Ex-Denver Post Journalists Launch New Media Venture on the Blockchain

June 18, 2018, 2:49 PM UTC

Things have been rocky at the Denver Post lately.

The Colorado news outlet is in full revolt mode after frustrated journalists publicly blasted the newspaper’s hedge fund owner. In April, the 125-year-old newspaper published an editorial calling executives at Alden Global Capital “vulture capitalists.”

Now, former Denver Post reporters and editors plan to launch a new local media outlet on, you guess it, the blockchain. The new venture, the Colorado Sun, will be launched in partnership with the Civil Media Company, a New York-based startup that aims to use blockchain technology to launch 1,000 publications nationwide by the end of the year.

The Colorado Sun intends to be “a community-supported, journalist-owned team focused on investigative, explanatory and narrative journalism for a state in the midst of a massive evolution.” It will be completely free of advertisements, according to its website.

So how will it work exactly?

The new publication will have a conventional website whose data will be written permanently into the secure, distributed digital ledger known as the blockchain. Civil Media will offer a grant to the the Colorado Sun, so it can cover its expenses. Note that Civil is backed by Consensys, a Brooklyn-based blockchain software company.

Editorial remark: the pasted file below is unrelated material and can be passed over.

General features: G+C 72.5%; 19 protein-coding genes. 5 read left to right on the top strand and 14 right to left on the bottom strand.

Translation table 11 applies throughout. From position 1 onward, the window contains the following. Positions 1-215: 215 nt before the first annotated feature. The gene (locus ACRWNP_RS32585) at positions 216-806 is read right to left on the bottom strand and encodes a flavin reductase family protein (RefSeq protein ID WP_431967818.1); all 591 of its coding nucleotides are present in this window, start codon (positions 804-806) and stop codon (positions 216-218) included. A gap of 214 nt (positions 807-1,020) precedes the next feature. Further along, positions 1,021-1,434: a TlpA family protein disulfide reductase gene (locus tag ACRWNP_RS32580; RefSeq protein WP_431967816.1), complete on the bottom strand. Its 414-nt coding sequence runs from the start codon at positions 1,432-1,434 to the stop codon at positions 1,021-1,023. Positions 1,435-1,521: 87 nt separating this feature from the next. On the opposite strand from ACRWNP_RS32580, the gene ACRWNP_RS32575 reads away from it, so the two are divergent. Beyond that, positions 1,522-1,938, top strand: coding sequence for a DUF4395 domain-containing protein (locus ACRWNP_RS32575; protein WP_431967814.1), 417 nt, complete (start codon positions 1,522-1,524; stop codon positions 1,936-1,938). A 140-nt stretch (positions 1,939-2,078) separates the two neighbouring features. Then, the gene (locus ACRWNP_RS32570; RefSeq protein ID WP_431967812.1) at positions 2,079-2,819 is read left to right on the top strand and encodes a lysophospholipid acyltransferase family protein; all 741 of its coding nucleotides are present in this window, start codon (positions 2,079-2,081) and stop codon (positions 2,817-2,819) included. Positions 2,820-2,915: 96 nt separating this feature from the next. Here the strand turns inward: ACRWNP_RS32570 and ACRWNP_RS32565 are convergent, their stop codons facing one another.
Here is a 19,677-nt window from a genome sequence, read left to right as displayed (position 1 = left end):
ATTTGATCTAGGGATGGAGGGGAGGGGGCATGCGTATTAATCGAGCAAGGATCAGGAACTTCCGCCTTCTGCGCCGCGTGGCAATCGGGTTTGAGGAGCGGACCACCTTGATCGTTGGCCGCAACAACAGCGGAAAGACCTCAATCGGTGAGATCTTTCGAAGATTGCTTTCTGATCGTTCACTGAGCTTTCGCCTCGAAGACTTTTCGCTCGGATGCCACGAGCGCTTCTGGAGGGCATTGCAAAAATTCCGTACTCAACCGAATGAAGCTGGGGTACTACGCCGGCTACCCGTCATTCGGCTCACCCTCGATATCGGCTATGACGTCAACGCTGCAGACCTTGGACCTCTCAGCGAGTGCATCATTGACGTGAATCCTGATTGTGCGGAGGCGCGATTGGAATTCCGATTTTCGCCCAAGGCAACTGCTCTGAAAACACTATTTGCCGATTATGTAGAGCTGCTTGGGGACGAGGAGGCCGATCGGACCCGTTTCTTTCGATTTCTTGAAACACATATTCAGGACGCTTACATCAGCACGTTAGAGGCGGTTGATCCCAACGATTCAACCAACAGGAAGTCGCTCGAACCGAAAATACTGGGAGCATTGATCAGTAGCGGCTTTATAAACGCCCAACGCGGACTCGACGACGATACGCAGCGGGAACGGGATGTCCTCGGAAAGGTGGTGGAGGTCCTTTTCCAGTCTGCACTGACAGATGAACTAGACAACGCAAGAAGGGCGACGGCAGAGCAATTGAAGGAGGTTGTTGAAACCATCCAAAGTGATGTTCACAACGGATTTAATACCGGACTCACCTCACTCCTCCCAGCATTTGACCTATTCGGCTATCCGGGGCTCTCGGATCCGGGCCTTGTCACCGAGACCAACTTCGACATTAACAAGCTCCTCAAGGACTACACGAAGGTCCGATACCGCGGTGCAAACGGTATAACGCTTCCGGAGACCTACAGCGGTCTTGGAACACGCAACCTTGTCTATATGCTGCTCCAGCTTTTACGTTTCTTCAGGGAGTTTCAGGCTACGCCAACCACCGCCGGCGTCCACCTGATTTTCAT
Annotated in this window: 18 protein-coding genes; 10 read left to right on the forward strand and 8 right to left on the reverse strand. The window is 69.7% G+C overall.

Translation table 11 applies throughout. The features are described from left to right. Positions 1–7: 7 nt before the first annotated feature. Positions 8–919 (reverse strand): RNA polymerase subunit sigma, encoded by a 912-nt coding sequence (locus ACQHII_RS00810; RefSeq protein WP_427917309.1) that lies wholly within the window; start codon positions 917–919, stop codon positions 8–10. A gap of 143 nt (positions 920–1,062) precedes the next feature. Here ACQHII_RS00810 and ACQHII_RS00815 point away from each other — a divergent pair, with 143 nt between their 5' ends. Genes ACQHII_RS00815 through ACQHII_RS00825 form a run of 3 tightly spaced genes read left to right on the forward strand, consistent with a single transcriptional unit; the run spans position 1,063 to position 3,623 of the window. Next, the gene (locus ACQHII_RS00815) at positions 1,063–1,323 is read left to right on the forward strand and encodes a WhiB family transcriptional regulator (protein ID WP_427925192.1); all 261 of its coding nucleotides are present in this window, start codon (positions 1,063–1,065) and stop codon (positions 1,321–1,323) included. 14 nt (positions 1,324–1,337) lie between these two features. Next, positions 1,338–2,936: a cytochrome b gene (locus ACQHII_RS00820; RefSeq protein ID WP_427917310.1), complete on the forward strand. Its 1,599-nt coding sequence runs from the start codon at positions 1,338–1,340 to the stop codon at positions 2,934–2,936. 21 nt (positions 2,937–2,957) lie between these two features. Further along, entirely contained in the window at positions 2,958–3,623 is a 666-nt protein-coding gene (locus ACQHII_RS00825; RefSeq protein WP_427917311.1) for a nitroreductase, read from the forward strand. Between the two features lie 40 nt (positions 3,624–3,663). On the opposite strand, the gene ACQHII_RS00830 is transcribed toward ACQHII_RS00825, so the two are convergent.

It appears that the media outlet is also raising money through crowdfunding site Kickstarter. So far, it has raised $31,317 of its $75,000 goal. Its Kickstarter page reads, “Local news is in crisis. In an era when hedge funds and billionaires are too often calling the shots, there is a new opportunity for people to help keep fact-based local news coverage alive.”

Here’s another interesting facet: As part of its plan to fund new media entities like the Colorado Sun, Civil Media plans to unveil a new token this summer called CVL. The token will hold publications in the system to a certain set of ethical and professional standards. Anyone who buys the token will be able to vote on whether one of its media sites violates the company’s journalism standards.